My favorite part of Figmas has to be the posability. These things shine at this. The main joint that runs through the figure is a ball hinge of sorts with pegs to connect all the parts together. This combination allows for the maximum range of motion for every part of the body as well as eliminating the use of typical ball joints. With these joints Haruhi here can pull off just about any pose you can think off. You wanna pose her in a casual stance? Go right ahead. Want to show her in a fighting pose or fly-kicking? Totally doable. If you can think it, you can do it. That's the glory of the Figma joint system.


Another cool thing about Figmas are the number of accessories that come with. The typical stuff usually includes alternate body parts or faces but specific pieces that compliment the character in question. Haruhi comes with a plethora of alternate hands for things such as holding stuff, pointing, etc. as well as alternate feet allowing her to wear either her interior or exterior school shoes. Next up is an alternate pouty face if you don't want Haruhi looking all cheery and excited or a calm, confident face for when you want her looking mellow or in thought. Swapping the faces is very simple. Just remove the front of the scalp, pop off and swap the faces and then reattach the scalp. The seams in the head are well hidden and the gimmick works extremely well. Lastly there is the alternate arm band as well as a special hand to go with it. The arm band Haruhi has on in package reads "Brigade Leader", since she's the leader of the S.O.S. brigade. However, you can pop off the arm and switch out the band for another. The second one reads "Director". This is a reference to Episode 00 as well as "The Sigh of Haruhi Suzumiya" saga where she, along with her S.O.S. brigade, makes a movie to show at their school's Arts Festival. She even has a special alternate right hand holding a molded director's megaphone to go with it. Add the trusty triple-jointed stand that comes with every Figma and you have a pretty damn good pile of parts.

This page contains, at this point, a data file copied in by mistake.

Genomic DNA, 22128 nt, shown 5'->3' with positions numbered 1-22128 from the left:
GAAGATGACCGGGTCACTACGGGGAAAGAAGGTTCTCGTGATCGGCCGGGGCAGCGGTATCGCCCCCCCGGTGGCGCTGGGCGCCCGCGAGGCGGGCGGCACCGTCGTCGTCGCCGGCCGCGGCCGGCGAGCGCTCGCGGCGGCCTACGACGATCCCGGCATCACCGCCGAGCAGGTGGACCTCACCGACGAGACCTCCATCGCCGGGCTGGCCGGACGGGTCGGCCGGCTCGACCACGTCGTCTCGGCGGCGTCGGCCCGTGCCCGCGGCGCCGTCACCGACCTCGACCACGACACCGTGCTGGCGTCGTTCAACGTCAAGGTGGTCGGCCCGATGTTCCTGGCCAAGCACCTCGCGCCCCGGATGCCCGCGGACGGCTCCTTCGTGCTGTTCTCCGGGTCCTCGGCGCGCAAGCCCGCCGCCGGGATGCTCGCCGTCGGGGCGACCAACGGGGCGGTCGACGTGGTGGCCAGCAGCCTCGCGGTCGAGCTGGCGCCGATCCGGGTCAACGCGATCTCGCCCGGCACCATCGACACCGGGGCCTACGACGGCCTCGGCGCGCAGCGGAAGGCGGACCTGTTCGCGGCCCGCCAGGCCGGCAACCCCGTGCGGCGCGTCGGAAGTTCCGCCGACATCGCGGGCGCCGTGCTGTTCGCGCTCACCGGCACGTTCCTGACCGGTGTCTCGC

If you couldn't tell from all the praise, this is a highly recommended collectible. Yes, collectible. Because calling it a toy doesn't seem right. She may seem small at first, but once you open her up and mess around with her you'll see that there's much more to her then meets the eye. Superb sculpting and articulation, fantastic paintwork, a simple yet effective set of accessories all come together to create a piece of work that any Haruhi fan would be foolish not to own. If you're a Figma newbie then Haruhi or any of her obtainable alternate versions (Currently 3: Summer Uniform, Middle School and Disappearance) are great figures to test the waters with. While the Winter Uniform version we saw in this review is a little harder to find due to it's age, the other versions of her are still out there and go for around $30 online, which is the best place to search for these types of imports. If Haruhi has been any indication, we'll be diving back into the Figma pool a few more times in the future. So stay tuned...!

No comments:

Post a Comment